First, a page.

The final two chapters cover John 13-21. First, Köstenberger describes the Farewell Discourse (John 13-17) as Jesus’s preparation of his new messianic community. The section begins with Jesus washing his disciple’s feet, symbolically cleansing the new messianic community, and preparing the reader for the passion narrative. Köstenberger covers actual discourse in only five pages. He recognizes this, calling his discussion “all-too-brief” and lamenting he does not have the space to “adequately explore the many spiritual dynamics that are in play in the Farewell Discourse” (152).

Occasional footnotes often point to more detailed arguments in his other works, but also up-to-date articles. There is no engagement with the historicity of John, although there is a brief note on the archaeology of the pool of Bethesda. As an appendix, Köstenberger includes a short list of books for further study (seven of the ten resources are Köstenberger’s other books). The book concludes with a few discussion questions for each chapter useful for a classroom or small group Bible study.

Conclusion. Köstenberger’s Signs of the Messiah is a brief introduction to the Gospel of John, which will guide a layperson or pastor as they read and study John. As he himself observes, the book is occasionally frustratingly brief, but that results from the book’s goals and Köstenberger has written extensively elsewhere for students who want to read more deeply on the fourth gospel. The book has an attractive design and is well edited for the non-specialist. Like most of Lexham’s books, Signs of the Messiah was simultaneously published digitally for Logos Bible Software.

NB: Thanks to Lexham Press for kindly providing me with a review copy of this book. This did not influence my thoughts regarding the work.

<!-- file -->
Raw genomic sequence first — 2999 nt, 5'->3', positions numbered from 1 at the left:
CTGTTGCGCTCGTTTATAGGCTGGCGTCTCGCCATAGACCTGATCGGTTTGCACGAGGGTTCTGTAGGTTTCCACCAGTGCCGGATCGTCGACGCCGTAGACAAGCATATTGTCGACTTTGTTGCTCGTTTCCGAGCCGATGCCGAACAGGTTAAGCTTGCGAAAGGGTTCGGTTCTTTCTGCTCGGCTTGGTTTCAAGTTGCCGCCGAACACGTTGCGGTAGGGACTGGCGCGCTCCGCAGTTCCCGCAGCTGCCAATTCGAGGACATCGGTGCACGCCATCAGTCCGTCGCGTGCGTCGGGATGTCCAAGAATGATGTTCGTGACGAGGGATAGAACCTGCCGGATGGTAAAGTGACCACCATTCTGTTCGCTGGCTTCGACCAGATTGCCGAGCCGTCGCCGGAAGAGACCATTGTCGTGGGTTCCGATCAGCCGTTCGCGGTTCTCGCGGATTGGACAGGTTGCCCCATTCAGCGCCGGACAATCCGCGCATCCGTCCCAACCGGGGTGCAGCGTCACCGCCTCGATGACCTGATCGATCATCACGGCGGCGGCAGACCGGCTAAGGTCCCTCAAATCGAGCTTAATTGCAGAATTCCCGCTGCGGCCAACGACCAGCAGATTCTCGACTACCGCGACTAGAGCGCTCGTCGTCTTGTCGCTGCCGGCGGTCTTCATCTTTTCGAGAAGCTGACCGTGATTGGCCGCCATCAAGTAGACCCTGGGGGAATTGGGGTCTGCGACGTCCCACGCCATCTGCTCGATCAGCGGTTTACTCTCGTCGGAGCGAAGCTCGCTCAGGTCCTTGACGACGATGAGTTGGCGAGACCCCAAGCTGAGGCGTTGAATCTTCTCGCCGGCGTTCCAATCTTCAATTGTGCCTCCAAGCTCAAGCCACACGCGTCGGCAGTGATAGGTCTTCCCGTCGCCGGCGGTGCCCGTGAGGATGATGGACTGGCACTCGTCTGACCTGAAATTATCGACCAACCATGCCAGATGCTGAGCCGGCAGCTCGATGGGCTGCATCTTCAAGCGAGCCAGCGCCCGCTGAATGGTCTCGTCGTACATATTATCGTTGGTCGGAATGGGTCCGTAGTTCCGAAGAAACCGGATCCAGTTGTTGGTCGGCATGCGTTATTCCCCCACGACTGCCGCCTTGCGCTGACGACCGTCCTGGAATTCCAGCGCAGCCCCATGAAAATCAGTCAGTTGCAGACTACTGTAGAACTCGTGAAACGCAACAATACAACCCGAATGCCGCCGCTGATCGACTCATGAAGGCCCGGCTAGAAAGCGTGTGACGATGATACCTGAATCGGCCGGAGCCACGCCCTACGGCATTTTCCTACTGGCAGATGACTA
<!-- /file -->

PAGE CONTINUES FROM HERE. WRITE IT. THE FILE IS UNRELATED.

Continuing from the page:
Book Review: Craig Keener, John (ZIBBC 2A)

Keener, Craig. John. Zondervan Illustrated Bible Backgrounds Commentary 2A. Grand Rapids, Mich.: Zondervan, 2019. 251 pp. Hb; $29.99.   Link to Zondervan

This new commentary from Craig Keener replaces Andreas Köstenberger’s John commentary in the Zondervan Illustrated Bible Backgrounds Commentary (Ed. Clint Arnold, Zondervan, 2001). Unfortunately Köstenberger work contained “accidental plagiarism,” something Köstenberger himself has recognized. This led to the decision to remove Köstenberger’s commentaries from the Baker Exegetical New Testament Commentary (2004) and the ZIBBC.

The result of this is another Craig Keener commentary on John. His earlier commentary on the fourth Gospel (Hendrickson, 2003; now Baker Academic) was two volumes and 1242 pages of introduction and commentary, plus another 166 pages of bibliography and 225 pages of indices. The ZIBBC is much more concise at a mere 212 pages of introduction and commentary and 39 pages of endnotes and indices. As a result, this new commentary is a useful tool for laypeople and busy pastors who want to read the Gospel of John with added clarity.

Like other volumes of the Zondervan Illustrated Bible Backgrounds Commentary this commentary has only brief notes on the text, more than provided by a major study Bible. At the title of the series implies, the notes focus on cultural, historical, geographical, archeological, and literary backgrounds which may illuminate the text as one reads John’s Gospel.

As an example of a geographical note, Keener locates the pool of Bethesda (John 5:2) at the church of St. Anne’s in Jerusalem. The editors proved a photograph of the Jerusalem Temple model at the Israel Museum, an artistic reconstruction of the five-portico pool and a photograph of the remains of the pools as they appear to visitors today.

Throughout the commentary there are sidebars explaining cultural and theological issues. For example, Keener provides about a page of material on Second Temple Jewish mourning customs as the background for the mourners around the tomb of Lazarus (p. 114-15). He cites the Mishnah, the apocryphal book Judith and the pseudepigraphical book Jubilees. He provides two pages on the historicity of Jesus’s trial (p. 176-77), citing several texts from the Mishnah.